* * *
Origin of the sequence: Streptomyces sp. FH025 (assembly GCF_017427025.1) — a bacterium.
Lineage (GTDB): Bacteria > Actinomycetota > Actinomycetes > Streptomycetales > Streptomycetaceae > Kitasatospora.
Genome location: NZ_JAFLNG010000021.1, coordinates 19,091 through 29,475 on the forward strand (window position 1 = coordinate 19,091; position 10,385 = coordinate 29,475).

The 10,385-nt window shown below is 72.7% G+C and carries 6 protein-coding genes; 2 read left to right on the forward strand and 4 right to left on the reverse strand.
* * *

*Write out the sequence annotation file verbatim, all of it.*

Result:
Origin of the sequence: Streptomyces sp. FH025 (assembly GCF_017427025.1) — a bacterium.
Lineage (GTDB): Bacteria > Actinomycetota > Actinomycetes > Streptomycetales > Streptomycetaceae > Kitasatospora.
Genome location: NZ_JAFLNG010000021.1, coordinates 19,091 through 29,475 on the forward strand (window position 1 = coordinate 19,091; position 10,385 = coordinate 29,475).

The 10,385-nt window shown below is 72.7% G+C and carries 6 protein-coding genes; 2 read left to right on the forward strand and 4 right to left on the reverse strand.